The U.S. scientists say the country is quickly falling behind other, less restrictive nations in this vital area of research.
Texas Clouded by Smoke From Mexican Fires
Two-thirds of Texas and many areas of neighboring states are clouded by smoke drifting from agricultural fires burning in Mexico and Central America, reports United Press International, which cites experts who say the problem will continue for at least the next week.
Officials are warning people with asthma, other breathing problems and heart conditions to stay indoors with their air conditioners on "recirculate" -- especially where the problem is most prevalent in the McAllen, Mission, Edinburg and Laredo areas.
Farmers in Mexico and Central America traditionally burn their old crops to prepare the land for new plantings. But drought conditions in many of these areas mean some of the fires have the potential to burn out of control. And U.S. weather experts say the wind direction that's sweeping the smoke into the United States isn't expected to change any time soon.
So far, the problem isn't as bad as in 1998, reports UPI, when the Houston, Dallas and central Texas regions had very unhealthy air for several days.
Weight Watchers Ice Cream Sandwiches Recalled
The manufacturer of Weight Watchers SmartOnes vanilla ice cream sandwiches is recalling certain batches of the product, which may actually be made with a different ice cream that contains undeclared peanuts, the U.S. Food and Drug Administration says.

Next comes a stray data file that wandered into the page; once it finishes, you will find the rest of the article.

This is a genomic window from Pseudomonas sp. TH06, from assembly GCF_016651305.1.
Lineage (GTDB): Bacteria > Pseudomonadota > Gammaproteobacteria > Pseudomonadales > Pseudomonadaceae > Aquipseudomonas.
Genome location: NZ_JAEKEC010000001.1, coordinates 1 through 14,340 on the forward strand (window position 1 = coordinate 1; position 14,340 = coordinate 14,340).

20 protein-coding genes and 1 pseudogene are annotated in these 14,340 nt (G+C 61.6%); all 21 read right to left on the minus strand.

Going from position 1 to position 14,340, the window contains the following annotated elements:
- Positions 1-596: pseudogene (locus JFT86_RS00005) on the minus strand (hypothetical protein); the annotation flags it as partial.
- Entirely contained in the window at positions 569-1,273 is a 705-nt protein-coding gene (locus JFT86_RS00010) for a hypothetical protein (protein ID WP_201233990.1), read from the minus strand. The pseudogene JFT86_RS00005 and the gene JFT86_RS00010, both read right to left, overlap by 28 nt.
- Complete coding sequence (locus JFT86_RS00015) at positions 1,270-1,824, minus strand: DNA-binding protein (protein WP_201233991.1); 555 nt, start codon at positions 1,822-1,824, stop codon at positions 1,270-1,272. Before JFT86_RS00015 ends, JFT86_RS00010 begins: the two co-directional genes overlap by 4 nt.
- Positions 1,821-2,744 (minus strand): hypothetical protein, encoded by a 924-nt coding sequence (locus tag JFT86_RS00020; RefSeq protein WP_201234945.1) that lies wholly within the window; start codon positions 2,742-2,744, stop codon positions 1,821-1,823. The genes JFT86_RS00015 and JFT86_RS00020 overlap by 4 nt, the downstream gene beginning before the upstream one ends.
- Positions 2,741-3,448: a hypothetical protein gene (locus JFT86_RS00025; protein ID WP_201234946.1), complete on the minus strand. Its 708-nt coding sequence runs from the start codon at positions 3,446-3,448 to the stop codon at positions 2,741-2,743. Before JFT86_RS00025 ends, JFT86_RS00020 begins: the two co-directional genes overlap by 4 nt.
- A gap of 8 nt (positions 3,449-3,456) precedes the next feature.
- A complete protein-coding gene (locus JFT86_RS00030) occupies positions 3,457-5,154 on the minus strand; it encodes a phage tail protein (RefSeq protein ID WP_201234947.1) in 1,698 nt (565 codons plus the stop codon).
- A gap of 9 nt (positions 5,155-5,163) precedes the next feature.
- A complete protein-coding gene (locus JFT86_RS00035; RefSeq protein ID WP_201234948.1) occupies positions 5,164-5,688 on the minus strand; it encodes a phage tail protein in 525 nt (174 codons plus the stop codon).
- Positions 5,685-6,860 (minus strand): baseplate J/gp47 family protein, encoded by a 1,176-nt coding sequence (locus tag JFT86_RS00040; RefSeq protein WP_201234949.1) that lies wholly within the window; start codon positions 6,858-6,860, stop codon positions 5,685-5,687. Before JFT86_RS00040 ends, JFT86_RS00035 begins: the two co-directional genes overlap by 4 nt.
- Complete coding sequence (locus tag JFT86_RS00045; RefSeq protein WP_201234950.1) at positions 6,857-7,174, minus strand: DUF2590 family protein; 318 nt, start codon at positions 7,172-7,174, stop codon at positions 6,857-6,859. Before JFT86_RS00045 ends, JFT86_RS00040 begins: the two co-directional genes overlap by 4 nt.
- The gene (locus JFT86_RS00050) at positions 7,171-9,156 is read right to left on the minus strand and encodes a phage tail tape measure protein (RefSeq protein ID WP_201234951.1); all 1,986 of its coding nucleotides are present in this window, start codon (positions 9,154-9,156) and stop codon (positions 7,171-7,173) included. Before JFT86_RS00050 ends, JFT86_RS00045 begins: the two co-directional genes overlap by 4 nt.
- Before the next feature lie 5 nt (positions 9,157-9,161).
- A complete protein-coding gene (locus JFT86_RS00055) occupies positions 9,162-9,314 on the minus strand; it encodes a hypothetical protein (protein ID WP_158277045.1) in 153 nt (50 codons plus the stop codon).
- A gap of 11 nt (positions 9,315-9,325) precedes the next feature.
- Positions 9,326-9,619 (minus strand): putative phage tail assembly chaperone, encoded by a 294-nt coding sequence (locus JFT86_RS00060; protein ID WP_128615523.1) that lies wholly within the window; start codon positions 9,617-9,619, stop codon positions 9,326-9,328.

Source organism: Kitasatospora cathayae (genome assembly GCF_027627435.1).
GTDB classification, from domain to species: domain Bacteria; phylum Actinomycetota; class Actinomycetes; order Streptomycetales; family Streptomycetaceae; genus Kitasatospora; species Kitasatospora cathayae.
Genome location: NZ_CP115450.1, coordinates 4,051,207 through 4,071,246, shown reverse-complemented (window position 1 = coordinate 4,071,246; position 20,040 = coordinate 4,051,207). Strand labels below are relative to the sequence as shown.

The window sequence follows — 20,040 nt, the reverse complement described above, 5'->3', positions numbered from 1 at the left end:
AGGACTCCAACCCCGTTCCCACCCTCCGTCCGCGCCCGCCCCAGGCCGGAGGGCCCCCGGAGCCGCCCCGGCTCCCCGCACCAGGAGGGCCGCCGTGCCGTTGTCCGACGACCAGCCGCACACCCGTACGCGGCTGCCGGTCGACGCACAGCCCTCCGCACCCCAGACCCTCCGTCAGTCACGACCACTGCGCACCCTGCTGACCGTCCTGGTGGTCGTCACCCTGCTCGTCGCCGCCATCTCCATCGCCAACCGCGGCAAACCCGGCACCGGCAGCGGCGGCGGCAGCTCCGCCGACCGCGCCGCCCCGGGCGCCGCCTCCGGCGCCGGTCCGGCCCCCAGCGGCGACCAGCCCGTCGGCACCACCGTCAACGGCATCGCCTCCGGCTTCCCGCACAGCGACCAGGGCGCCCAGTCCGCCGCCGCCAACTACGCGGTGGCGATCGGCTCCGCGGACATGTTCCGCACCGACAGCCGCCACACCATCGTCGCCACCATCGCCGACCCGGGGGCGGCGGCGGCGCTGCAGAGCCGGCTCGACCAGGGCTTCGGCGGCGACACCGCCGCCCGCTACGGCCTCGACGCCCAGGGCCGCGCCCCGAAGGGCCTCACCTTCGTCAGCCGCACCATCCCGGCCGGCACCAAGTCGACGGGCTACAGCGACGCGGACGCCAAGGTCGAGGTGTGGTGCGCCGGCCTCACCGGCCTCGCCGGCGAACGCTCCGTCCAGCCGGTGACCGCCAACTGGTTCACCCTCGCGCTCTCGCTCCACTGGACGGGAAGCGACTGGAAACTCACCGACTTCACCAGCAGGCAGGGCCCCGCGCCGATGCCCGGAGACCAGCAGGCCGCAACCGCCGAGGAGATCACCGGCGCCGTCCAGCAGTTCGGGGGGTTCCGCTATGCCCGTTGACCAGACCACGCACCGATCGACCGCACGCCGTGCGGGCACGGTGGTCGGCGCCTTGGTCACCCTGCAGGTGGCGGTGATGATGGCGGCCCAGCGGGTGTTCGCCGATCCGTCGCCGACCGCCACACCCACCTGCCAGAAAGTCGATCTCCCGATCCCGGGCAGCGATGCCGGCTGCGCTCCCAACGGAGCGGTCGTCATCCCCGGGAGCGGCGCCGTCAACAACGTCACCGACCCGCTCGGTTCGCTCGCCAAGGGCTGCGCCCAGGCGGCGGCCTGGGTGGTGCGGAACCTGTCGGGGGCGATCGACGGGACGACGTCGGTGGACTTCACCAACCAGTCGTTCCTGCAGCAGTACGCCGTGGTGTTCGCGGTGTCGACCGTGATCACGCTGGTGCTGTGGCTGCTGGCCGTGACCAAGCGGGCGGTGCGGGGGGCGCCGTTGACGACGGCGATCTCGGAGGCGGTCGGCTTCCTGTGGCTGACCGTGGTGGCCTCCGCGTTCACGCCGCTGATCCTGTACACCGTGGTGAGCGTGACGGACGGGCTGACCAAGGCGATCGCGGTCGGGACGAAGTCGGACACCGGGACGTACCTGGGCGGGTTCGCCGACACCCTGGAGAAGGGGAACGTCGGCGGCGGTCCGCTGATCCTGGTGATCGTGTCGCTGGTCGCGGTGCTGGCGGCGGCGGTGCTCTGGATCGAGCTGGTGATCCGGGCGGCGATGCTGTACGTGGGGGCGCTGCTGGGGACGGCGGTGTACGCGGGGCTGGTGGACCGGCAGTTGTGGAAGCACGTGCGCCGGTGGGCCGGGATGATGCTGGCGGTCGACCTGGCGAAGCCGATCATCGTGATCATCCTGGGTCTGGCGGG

People with severe allergies or sensitivity to peanuts are at risk of life-threatening reactions if they eat the product, the FDA says. No injuries have been reported so far.
The product was sold in batches of six in plastic "clam-shell" containers. The ice cream, due to the manufacturing and labeling errors, may appear a slightly darker color than the usual vanilla white. The suspect containers are marked with the following two-line manufacturing code:
1053 RD SAND
The HHMM above represents the time of manufacture in military time.
The sandwiches were sold in retail stores in Alabama, Florida, Georgia, Illinois, Indiana, Kentucky, Michigan, Missouri, Ohio, South Carolina and Tennessee.
For more information, contact the manufacturer, Frostbite Brands, at 1-877-234-0022.
Mystery Illness Strikes Cambodia
A mystery illness -- which doctors have confirmed is not SARS -- is sweeping through an area of northeastern Cambodia, the Associated Press reports.
The unknown disease has killed seven people and infected nearly 400 others in two villages since it first appeared in early March.
Doctors visiting the villages say the illness does have some of the same symptoms -- coughing, fever, breathing difficulties -- seen in people with SARS. But people with this mystery illness also suffer diarrhea and maintain normal white blood cell counts, two things not usually found in people with SARS, the AP says.
One western doctor who tended to people sick with the illness described it as a form of pneumonia preying on people in poor health.